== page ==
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publication). By having one researcher conducting the interviews the possibility of having consistency is facilitated.

All 13 interviews were conducted over a couple of weeks, so the risk that the circumstances would cause data to change over time and would impact the results was minimized. All the interviews were recorded and transcribed verbatim into a document by the interviewer. The interviewer also made notes during the interviews if there was something that needed to be explained or clarified.

For both studies, two researchers were main-responsible for the two analyses. However, the results were discussed and triangulated with another two researchers, which gave the

opportunity to discuss the findings, both that they were consistent, but also if there were some differences in the interpretation of findings. Transferability

Study I with 112 responses is built on quite large material (for a qualitative study) with participants across the whole of Sweden. The nationwide design enriches the variation of experiences having family caregivers of patients treated in different hospitals. Some of the findings could be considered as transferable to other family caregivers of patients with a cancer diagnosis. However, the findings regarding disease-specific and treatment side-effects are specific for patients with oesophageal cancer and might not be similar for other patient groups.

Usually, saturation is the term used in qualitative research to make sure that the number of participants is satisfying. When the analysis reaches saturation, the researcher believes that no new information will be reviled by including more participants (60). However, it has been suggested to use “information power” instead (61). Information power indicates that the more adequate information the researcher can receive from the participants, the lower number of participants is needed (61). Study II included 13 participants, however, the analysed material was extensive and covered many aspects of the experiences of family caregivers of patients treated for oesophageal cancer. Therefore, study II can be considered as having good information power. Transferability to family caregivers in the same situation could be considered. However, many aspects in the stress process could probably be similar for other family caregivers representing other tumour diseases.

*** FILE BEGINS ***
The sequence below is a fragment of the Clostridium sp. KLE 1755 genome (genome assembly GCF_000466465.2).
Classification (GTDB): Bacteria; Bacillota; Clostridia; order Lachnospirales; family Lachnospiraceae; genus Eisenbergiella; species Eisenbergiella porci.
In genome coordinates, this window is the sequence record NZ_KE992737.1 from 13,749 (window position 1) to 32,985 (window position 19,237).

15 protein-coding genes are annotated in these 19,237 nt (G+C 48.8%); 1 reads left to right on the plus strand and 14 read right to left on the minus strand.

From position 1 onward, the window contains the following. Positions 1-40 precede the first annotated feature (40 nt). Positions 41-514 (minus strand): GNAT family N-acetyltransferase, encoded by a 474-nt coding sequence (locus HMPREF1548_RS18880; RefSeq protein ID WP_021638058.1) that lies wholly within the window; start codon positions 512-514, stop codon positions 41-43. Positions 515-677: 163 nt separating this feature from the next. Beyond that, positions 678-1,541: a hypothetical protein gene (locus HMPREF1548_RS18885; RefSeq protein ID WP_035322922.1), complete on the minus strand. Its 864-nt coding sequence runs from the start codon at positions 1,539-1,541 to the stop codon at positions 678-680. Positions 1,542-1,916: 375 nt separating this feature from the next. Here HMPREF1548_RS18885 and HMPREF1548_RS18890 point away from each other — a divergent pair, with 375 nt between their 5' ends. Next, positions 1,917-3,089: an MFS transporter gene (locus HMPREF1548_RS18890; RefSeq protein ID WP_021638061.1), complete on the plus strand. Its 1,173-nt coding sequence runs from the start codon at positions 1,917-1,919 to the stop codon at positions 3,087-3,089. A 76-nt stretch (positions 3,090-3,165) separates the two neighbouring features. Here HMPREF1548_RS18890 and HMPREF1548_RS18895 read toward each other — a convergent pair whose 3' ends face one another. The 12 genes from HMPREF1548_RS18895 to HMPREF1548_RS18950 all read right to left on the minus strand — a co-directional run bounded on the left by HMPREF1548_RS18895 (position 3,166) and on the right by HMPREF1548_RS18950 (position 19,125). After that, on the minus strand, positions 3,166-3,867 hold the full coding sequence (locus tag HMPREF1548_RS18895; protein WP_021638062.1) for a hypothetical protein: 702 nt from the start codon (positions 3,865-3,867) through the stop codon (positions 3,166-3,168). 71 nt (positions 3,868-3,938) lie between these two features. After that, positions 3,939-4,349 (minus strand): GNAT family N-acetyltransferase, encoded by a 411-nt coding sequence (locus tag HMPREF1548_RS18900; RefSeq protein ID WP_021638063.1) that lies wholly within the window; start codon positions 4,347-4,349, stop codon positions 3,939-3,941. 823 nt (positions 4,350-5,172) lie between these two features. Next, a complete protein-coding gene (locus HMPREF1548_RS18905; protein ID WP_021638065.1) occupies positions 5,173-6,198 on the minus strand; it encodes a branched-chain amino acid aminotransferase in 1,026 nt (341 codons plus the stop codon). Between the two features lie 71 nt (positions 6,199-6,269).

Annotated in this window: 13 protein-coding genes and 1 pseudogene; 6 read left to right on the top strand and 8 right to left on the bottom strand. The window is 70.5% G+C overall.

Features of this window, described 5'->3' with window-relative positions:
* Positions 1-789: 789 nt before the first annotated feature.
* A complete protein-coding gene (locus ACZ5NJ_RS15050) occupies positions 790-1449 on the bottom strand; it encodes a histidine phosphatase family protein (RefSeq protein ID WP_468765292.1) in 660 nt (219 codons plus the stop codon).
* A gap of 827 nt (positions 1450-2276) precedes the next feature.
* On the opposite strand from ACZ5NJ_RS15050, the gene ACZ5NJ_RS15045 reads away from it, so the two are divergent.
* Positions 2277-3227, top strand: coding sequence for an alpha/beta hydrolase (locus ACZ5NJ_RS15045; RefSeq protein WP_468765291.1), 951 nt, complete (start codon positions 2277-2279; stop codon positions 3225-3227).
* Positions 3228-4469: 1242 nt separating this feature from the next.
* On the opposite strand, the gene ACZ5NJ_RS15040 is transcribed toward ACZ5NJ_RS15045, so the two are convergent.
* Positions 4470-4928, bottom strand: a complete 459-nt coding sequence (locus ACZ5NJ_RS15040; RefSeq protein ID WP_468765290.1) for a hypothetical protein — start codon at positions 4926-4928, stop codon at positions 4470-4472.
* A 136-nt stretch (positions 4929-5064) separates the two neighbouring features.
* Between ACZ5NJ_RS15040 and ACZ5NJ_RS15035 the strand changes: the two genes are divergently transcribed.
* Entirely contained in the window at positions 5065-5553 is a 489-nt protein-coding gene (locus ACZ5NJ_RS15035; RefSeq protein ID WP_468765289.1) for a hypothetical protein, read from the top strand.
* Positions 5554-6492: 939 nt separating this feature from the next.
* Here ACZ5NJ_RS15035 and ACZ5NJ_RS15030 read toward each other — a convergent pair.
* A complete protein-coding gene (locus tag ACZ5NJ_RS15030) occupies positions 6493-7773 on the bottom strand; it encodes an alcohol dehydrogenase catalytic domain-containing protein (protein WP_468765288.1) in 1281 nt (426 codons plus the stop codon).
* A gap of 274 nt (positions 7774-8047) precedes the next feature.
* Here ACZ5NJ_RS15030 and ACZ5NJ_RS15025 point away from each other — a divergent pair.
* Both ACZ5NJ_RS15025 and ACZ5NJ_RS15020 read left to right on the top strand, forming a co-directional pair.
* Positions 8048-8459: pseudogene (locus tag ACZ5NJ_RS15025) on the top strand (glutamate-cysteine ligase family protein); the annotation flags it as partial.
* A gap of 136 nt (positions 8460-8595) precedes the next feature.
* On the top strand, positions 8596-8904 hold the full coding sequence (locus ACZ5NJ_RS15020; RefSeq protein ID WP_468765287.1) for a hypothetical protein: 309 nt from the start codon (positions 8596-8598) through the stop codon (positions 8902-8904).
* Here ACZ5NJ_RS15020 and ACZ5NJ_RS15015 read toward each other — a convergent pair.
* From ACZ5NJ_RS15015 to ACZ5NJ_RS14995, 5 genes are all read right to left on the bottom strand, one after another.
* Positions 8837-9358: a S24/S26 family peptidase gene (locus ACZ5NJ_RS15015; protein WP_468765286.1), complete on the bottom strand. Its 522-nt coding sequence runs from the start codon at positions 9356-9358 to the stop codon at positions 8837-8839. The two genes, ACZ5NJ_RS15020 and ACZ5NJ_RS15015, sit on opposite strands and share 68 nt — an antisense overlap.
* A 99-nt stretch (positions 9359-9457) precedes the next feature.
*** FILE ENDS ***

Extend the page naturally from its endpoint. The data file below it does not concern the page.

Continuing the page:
Overall, the two qualitative studies have a high level of trustworthiness. However, for study I, the researchers could not ask follow-up questions if anything in the responses was unclear.

That might, in some cases, lead to misinterpretations.

Regarding study II, it would have been preferable to conduct the interviews face-to-face to be able to visualise the informant so no underlying information would be lost. However, it has been discussed whether telephone interviews should be considered inferior to face-to-face interviews (62). When using a telephone for interviewing, some visual cues might be lost,


however, the participants might be more willing to tell sensitive information because of the distance to the researcher (62).

6.1.3 Internal validity – the quantitative studies Selection bias

Selection bias occurs when there is a risk that the selected participants in a study are not representative of the studied population. The type of selection bias that can be considered in study III and study IV is the non-response bias (63).

For study III and IV with considerably large sample sizes of family caregivers in the Swedish context, the risk of non-response selection bias still exists. For example, there could be a possibility that the patients with a poor health condition declined to participate in OSCAR, which resulted in lost information about these family caregivers that might in fact have other support needs.

Another challenge for reaching generalisation is the skewed characteristics of the family caregivers participating in the study. For example, the majority of patients are men so there is a majority of female family caregivers in the OSCAR that are partners to the patients. To be able to generalise, one could wish for a more heterogenic group of family caregivers

regarding sex, age, education level and their relationships to the patients.